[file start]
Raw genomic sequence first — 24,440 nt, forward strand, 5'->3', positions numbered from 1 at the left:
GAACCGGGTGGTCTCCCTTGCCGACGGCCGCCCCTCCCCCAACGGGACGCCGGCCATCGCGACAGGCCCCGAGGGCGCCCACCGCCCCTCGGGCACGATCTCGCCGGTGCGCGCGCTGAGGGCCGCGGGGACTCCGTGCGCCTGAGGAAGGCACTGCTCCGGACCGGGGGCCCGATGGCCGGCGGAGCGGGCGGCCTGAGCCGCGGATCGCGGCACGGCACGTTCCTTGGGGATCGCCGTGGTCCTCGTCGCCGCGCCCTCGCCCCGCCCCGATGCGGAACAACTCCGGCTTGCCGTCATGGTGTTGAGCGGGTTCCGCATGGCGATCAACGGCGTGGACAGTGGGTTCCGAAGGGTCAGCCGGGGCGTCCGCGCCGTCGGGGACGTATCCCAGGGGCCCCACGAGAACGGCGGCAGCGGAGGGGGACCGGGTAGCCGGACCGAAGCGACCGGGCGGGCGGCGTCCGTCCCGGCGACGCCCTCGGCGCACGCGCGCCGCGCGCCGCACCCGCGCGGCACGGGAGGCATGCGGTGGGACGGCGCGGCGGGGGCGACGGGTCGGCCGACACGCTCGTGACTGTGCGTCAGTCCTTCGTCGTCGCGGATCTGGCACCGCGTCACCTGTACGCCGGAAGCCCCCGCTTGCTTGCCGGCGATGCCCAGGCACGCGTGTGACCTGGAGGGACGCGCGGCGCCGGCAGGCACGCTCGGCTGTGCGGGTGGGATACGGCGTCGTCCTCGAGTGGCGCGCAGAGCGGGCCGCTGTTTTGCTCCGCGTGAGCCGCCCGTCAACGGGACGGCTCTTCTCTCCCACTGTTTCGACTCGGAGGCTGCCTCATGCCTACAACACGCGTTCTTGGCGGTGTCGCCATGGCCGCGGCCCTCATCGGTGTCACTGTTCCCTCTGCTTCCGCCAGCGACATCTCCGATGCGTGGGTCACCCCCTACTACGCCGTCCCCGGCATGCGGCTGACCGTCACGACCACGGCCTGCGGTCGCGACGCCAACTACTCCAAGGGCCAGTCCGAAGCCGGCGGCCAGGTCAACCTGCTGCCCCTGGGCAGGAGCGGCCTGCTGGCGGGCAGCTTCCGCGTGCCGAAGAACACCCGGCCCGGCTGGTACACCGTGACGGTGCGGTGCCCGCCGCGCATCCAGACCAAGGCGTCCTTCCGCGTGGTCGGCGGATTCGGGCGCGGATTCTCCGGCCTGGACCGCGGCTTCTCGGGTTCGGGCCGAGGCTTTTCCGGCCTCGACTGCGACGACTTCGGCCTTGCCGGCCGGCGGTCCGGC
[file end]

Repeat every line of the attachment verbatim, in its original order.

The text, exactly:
Raw genomic sequence first — 24,440 nt, forward strand, 5'->3', positions numbered from 1 at the left:
GAACCGGGTGGTCTCCCTTGCCGACGGCCGCCCCTCCCCCAACGGGACGCCGGCCATCGCGACAGGCCCCGAGGGCGCCCACCGCCCCTCGGGCACGATCTCGCCGGTGCGCGCGCTGAGGGCCGCGGGGACTCCGTGCGCCTGAGGAAGGCACTGCTCCGGACCGGGGGCCCGATGGCCGGCGGAGCGGGCGGCCTGAGCCGCGGATCGCGGCACGGCACGTTCCTTGGGGATCGCCGTGGTCCTCGTCGCCGCGCCCTCGCCCCGCCCCGATGCGGAACAACTCCGGCTTGCCGTCATGGTGTTGAGCGGGTTCCGCATGGCGATCAACGGCGTGGACAGTGGGTTCCGAAGGGTCAGCCGGGGCGTCCGCGCCGTCGGGGACGTATCCCAGGGGCCCCACGAGAACGGCGGCAGCGGAGGGGGACCGGGTAGCCGGACCGAAGCGACCGGGCGGGCGGCGTCCGTCCCGGCGACGCCCTCGGCGCACGCGCGCCGCGCGCCGCACCCGCGCGGCACGGGAGGCATGCGGTGGGACGGCGCGGCGGGGGCGACGGGTCGGCCGACACGCTCGTGACTGTGCGTCAGTCCTTCGTCGTCGCGGATCTGGCACCGCGTCACCTGTACGCCGGAAGCCCCCGCTTGCTTGCCGGCGATGCCCAGGCACGCGTGTGACCTGGAGGGACGCGCGGCGCCGGCAGGCACGCTCGGCTGTGCGGGTGGGATACGGCGTCGTCCTCGAGTGGCGCGCAGAGCGGGCCGCTGTTTTGCTCCGCGTGAGCCGCCCGTCAACGGGACGGCTCTTCTCTCCCACTGTTTCGACTCGGAGGCTGCCTCATGCCTACAACACGCGTTCTTGGCGGTGTCGCCATGGCCGCGGCCCTCATCGGTGTCACTGTTCCCTCTGCTTCCGCCAGCGACATCTCCGATGCGTGGGTCACCCCCTACTACGCCGTCCCCGGCATGCGGCTGACCGTCACGACCACGGCCTGCGGTCGCGACGCCAACTACTCCAAGGGCCAGTCCGAAGCCGGCGGCCAGGTCAACCTGCTGCCCCTGGGCAGGAGCGGCCTGCTGGCGGGCAGCTTCCGCGTGCCGAAGAACACCCGGCCCGGCTGGTACACCGTGACGGTGCGGTGCCCGCCGCGCATCCAGACCAAGGCGTCCTTCCGCGTGGTCGGCGGATTCGGGCGCGGATTCTCCGGCCTGGACCGCGGCTTCTCGGGTTCGGGCCGAGGCTTTTCCGGCCTCGACTGCGACGACTTCGGCCTTGCCGGCCGGCGGTCCGGC